Olympic National Park’s Kalaloch Beach 4

December 16, 2019



Photographer: Ray Boren 
Summary Author: Ray Boren 

A forested trail along a Pacific Ocean-side strip of Olympic National Park leads down to Beach 4, one of a sequence of access points and beaches in the Kalaloch area from U.S. Highway 101, on the state of Washington’s Olympic Peninsula. At the trail’s end is a somewhat precarious scramble over the tilted and eroded sedimentary strata of what’s called the Hoh rock assemblage (named for the nearby Hoh River and the Native American Hoh Tribe), sprinkled with disc-shaped stones. As illustrated in the photograph above, taken looking down upon the mélange, on August. 9, 2019, the hefty tumbled and rounded rocks appear to have been arrayed upon the underlying, and upended, sedimentary outcrop over time by the ocean’s tides and surf.

The coastal bluff here is composed of sand and gravel transported west from the Olympic Mountains by glaciers and streams during and at the end of the ice-age Pleistocene Epoch. The bluff also includes later marshy, fine-grained silt sediments and carbonaceous clay, which began accumulating some 70,000 years ago, and continue to do so to the present day. The beach’s wave-washed Hoh assemblage sedimentary rocks, which formed 5 to 22 million years ago in a deep ocean basin to the west, have been overturned by younger strata. They’re mostly thin-bedded sandstones, siltstones and conglomerates, mixed with fragments of other rocks and minerals. Geologists call these graywackes, ocean turbidites formed in conditions such as submarine avalanches or strong turbidity currents.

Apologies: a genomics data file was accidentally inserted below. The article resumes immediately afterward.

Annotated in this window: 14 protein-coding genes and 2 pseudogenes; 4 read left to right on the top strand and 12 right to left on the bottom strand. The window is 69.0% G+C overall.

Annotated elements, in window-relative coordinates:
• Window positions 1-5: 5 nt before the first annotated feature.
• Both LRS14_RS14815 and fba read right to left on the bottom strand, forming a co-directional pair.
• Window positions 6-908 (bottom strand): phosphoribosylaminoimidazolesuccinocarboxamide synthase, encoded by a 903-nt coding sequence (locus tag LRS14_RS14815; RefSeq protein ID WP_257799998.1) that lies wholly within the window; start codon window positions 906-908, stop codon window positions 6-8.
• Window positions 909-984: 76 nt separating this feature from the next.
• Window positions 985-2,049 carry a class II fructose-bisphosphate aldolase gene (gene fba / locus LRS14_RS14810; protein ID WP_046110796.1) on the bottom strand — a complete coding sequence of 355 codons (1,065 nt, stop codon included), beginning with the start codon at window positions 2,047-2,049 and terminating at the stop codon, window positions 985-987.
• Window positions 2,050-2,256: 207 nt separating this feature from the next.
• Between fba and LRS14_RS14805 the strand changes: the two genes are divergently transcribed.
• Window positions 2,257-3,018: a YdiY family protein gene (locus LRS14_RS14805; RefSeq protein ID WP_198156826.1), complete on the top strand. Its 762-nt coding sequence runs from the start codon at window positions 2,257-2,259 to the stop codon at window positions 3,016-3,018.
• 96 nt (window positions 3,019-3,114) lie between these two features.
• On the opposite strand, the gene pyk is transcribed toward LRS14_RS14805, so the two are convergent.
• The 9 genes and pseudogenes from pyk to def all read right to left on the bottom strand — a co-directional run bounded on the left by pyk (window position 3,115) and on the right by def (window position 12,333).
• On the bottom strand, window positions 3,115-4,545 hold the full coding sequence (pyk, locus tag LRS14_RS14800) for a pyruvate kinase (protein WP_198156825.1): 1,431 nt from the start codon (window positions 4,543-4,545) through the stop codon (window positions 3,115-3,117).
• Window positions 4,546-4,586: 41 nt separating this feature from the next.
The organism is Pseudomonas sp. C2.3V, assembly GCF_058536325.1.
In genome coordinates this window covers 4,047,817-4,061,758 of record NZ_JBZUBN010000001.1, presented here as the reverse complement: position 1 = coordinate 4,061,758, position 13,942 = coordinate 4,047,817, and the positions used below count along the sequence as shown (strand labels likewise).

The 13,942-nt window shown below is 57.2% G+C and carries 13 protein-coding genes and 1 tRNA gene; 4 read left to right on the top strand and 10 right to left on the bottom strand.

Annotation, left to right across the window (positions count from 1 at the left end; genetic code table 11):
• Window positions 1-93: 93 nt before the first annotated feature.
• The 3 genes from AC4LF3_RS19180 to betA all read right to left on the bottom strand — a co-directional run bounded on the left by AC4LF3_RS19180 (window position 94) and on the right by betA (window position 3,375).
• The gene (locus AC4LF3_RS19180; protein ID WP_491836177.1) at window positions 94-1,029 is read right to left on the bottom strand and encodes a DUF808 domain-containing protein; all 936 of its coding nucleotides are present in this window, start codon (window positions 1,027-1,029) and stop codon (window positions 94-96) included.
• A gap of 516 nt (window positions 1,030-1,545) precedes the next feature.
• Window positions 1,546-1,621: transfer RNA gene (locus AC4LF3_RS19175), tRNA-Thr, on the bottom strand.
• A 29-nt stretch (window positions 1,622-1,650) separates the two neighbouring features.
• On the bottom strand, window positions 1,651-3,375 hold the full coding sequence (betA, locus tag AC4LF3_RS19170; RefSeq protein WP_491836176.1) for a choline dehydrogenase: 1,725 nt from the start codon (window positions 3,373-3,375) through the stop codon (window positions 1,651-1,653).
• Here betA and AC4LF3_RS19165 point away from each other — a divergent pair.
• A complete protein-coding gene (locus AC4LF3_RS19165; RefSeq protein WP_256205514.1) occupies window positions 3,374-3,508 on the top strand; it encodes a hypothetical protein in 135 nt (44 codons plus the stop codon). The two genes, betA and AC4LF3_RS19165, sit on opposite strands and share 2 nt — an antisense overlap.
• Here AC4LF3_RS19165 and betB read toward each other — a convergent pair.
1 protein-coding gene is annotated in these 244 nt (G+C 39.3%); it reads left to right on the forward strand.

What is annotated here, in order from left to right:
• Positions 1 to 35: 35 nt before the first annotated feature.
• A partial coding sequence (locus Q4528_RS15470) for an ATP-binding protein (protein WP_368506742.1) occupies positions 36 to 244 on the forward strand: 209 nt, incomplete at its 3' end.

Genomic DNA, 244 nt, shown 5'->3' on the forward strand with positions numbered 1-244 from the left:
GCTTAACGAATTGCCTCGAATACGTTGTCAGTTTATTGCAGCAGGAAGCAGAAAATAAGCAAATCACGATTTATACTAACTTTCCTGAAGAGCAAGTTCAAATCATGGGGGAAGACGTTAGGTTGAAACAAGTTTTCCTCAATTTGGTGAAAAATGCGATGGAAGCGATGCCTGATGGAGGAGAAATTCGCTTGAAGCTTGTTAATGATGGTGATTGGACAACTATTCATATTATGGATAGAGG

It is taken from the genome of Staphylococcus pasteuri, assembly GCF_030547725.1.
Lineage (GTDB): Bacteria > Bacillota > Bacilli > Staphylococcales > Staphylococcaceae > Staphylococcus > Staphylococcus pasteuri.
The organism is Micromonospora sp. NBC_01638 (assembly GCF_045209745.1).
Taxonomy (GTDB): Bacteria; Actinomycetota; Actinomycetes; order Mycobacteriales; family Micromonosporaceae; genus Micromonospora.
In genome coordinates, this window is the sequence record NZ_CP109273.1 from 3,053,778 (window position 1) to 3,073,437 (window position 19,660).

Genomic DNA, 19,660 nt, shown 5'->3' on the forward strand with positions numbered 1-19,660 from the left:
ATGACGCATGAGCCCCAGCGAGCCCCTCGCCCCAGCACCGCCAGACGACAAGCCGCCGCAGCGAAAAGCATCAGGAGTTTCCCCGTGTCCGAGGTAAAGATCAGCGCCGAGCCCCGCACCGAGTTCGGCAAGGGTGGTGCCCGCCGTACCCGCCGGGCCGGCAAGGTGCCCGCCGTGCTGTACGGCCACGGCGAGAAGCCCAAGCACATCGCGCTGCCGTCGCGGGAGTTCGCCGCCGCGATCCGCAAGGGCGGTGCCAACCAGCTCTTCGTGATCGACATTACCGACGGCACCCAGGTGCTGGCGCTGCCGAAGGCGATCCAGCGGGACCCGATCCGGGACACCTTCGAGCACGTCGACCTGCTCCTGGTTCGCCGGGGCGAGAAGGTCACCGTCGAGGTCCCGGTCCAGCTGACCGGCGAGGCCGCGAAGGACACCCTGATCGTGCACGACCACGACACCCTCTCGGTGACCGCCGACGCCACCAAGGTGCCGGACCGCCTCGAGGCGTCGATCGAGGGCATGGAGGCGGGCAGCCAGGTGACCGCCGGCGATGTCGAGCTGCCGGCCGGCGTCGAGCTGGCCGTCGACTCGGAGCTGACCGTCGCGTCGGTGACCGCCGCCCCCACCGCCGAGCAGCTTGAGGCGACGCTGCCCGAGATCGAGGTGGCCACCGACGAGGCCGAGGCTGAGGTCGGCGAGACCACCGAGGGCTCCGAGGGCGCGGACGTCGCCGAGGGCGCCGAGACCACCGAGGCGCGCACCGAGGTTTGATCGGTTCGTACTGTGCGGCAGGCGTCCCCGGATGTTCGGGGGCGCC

North of the Quinault Indian Reservation, Beach 4 — shown more extensively in a second photo taken on the same day — is popular at low tide for observing tidal pools, found along a series of small, rocky sea stacks. Anemones and starfish thrive in these pools. Visible about 3.5 miles (5.6 km) offshore is Destruction Island, once known as Green Island by early explorers, the largest island off Washington’s Pacific Coast.

Photo Details: Top - Camera: NIKON D3500; Exposure Time: 0.0040s (1/250); Aperture: ƒ/8.0; ISO equivalent: 110; Focal Length (35mm): 27; Bottom - same except: ISO equivalent 125.